GOP House member files bill to end U.S. embargo on Cuba
Alan Gomez, USA TODAY 8:04 a.m. EDT July 28, 2015
A bill to eliminate the 55-year-old U.S. embargo on Cuba will be
introduced Tuesday by an unlikely member of Congress: a Republican in
the House of Representatives.
Rep. Tom Emmer, who narrowly lost the Minnesota governor's race in 2010
before winning a House seat in 2014, is scheduled to file the "Cuba
Trade Act of 2015" that removes the long-standing restrictions on
American businesses from trading with Cuba and American citizens
from travelling there. Emmer said he decided to pursue a full repeal of
the embargo after a trip to Cuba in June, when he met with Cuban
government officials and everyday citizens.
"I understand there's a lot of pain on both sides of this issue that
goes back many decades, something that a kid from Minnesota is not going
to necessarily be able to understand," Emmer said. "But I believe this
is in the best interests of the Cuban people. This isn't about the Cuban
government — it's about people on the street looking for more
opportunity and to improve their quality of life."
Ever since President Obama announced in December that he would
reestablish diplomatic relations with the one-time Cold War foe,
Congress has responded by trying to tweak the embargo, which is
established in U.S. law and can only be changed by an act of
Congress. Democrats in the Senate, with some Republican support, have
been trying to ease trade and travel to the island. Republicans in the
House have fought back, proposing a series of additional restrictions to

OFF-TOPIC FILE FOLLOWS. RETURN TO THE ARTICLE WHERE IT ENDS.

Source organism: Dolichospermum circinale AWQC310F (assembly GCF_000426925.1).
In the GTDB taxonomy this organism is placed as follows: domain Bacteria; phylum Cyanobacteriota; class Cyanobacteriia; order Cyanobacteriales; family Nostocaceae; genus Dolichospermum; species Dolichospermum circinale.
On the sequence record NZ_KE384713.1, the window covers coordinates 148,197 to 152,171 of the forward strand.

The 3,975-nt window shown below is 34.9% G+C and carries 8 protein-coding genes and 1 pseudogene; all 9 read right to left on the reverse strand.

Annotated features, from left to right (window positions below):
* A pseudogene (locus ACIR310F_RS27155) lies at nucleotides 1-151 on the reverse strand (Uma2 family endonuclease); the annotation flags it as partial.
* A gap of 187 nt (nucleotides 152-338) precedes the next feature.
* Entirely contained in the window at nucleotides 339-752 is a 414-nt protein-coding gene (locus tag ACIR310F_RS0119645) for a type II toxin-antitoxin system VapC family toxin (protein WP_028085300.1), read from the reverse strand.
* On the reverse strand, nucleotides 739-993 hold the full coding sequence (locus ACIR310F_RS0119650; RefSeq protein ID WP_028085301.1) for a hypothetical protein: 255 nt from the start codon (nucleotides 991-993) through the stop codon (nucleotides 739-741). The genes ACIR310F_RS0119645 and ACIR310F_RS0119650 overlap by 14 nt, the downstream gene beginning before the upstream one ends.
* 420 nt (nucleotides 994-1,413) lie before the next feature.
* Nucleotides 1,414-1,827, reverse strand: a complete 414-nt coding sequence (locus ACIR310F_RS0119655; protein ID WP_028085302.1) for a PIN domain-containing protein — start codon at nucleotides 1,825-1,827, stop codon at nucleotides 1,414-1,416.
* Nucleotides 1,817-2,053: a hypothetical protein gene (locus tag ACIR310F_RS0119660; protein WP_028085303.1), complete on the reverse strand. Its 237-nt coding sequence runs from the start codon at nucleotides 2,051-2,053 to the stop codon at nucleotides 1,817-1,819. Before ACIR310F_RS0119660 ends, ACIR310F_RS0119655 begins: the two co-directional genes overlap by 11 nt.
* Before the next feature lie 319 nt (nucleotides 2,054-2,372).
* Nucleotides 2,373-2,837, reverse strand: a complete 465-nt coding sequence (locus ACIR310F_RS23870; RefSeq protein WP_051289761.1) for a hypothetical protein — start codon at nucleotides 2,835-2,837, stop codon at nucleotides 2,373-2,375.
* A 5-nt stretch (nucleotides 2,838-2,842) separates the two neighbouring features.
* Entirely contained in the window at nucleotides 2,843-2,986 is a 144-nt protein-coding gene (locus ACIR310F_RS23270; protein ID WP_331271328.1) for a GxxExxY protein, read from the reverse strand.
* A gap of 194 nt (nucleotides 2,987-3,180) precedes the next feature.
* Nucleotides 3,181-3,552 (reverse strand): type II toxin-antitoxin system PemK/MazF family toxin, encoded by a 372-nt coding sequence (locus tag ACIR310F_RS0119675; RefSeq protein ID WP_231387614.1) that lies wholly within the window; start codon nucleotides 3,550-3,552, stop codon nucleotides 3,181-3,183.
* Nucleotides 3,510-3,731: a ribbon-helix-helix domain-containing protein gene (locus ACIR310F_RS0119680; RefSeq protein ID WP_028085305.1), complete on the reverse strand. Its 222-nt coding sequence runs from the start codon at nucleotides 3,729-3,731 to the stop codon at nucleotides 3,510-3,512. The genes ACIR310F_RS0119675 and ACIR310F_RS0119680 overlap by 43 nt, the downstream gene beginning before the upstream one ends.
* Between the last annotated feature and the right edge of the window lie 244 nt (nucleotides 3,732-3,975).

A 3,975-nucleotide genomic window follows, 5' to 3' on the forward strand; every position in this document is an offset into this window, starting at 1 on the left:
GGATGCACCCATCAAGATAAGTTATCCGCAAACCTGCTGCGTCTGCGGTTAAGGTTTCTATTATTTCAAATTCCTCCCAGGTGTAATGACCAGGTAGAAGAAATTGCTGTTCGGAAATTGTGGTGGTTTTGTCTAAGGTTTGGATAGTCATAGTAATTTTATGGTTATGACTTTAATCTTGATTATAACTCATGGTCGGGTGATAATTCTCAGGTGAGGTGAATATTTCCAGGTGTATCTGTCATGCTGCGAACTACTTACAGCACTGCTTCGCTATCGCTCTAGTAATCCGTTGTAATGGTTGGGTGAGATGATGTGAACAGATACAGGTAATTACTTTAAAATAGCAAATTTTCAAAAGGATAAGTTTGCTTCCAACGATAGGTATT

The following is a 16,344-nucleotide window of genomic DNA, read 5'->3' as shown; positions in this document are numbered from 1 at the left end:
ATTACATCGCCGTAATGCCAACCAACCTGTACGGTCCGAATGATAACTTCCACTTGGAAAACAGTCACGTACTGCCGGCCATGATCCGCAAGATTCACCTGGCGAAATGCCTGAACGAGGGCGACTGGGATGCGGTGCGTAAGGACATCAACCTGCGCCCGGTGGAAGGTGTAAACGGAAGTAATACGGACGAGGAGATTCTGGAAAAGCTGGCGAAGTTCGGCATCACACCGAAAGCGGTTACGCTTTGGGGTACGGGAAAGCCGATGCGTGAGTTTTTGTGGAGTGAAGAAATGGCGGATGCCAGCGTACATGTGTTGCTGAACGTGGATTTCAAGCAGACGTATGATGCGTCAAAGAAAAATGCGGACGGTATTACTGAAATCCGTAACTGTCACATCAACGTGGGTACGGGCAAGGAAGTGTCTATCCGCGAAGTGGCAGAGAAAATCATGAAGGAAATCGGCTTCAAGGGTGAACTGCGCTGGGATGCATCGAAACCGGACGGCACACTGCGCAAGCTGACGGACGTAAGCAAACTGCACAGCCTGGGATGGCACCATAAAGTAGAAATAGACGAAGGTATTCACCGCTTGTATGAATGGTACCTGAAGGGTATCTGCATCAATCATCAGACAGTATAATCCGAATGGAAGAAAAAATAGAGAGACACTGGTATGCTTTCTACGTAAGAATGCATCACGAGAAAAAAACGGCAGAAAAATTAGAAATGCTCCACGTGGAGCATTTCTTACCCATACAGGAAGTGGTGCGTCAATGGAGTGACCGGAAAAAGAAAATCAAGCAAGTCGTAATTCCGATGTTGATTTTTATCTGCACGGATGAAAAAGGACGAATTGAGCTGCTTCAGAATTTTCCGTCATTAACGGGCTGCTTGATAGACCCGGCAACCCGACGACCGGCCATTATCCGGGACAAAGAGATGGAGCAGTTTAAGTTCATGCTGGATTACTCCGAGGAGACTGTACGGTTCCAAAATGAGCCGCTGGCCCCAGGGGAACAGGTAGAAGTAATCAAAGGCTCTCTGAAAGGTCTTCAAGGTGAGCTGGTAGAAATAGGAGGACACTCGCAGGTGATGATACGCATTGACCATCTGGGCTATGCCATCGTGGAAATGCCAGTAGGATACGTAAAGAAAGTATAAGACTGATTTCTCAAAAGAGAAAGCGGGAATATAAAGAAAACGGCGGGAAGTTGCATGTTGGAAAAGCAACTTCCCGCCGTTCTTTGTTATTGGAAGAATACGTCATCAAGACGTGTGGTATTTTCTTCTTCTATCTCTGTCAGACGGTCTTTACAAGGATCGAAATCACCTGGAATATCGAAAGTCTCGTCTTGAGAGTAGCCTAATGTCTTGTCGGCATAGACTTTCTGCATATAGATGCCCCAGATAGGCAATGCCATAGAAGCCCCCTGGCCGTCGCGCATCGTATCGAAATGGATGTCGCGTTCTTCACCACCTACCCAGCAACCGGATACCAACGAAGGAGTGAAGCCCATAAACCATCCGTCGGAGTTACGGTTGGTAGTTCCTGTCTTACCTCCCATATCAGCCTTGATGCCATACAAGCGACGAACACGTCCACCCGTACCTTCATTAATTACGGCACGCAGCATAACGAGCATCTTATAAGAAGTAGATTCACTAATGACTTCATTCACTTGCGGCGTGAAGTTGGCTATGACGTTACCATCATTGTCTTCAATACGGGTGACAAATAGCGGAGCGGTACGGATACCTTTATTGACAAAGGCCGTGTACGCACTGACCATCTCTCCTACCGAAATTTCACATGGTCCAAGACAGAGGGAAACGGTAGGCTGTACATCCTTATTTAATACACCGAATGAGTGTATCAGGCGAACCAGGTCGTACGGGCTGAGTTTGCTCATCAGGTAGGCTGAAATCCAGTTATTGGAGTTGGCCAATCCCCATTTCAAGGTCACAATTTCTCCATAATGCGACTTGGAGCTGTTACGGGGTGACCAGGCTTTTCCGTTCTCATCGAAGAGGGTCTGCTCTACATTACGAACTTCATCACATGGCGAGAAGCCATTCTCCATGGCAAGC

bolster the embargo.
House Speaker John Boehner, R-Ohio, has been clear that his chamber will
not address the embargo until he sees significant changes in Cuba. Under
current law, the embargo cannot be removed until several changes take
place in Cuba, including a transition to a democratic government and
improvements in the country's human rights record. Since none of that
has happened, Boehner said in May that his chamber would not reexamine
the embargo until "the Cuban people enjoy freedom, and not one second
Emmer saw firsthand what a challenge he's facing as he briefed
Republican leadership and Cuban-American members of the House about his
bill over the past week. "I didn't expect everybody to be thrilled," he
said with a laugh.
But Steven Law, senior adviser to Engage Cuba, a group pushing for
normalized relations with Cuba, said most of that reaction was simply
political instinct in the face of another example of Obama using his
executive powers to fundamentally alter U.S. policy.
"A lot of Republicans started out with the reflexive view that if Obama
was behind it, there's something wrong with it," said Law. "But I think
Law is no liberal — he is the president and CEO of the American
Crossroads super PAC that supports Republican candidates and previously
worked in the administration of President George W. Bush. He said the
Cuba question can eventually cut across party lines with help from
traditionally-conservative groups pushing for more access to Cuba, from
the U.S. Chamber of Commerce to libertarians.
"A lot of these members are hearing from constituents that it's a new
day and we need a new policy to respond to those changes," he said.
Groups plan to use the August congressional recess to push that
argument. Marc Hanson, senior associate for Cuba at the Washington
Office on Latin America, said they plan to rally support for Emmer's
bill through various August events.
"What's going to ultimately happen is this will start the conversation
within the Republican caucus," Hanson said.
That conversation will be a short one, according to Mauricio
Claver-Carone, executive director of the U.S.-Cuba Democracy PAC, which
has opposed Obama's opening with Cuba. Claver-Carone pointed to recent
votes conducted on the House floor on amendments to appropriations bills
that created tighter sanctions against Cuba. In one case, Republicans
won with a 120-vote majority.
"If anyone is trying to imply that somehow, within a couple of months,
61 members of the House of Representatives are going to flip, I think
they have an unpleasant surprise coming," he said.
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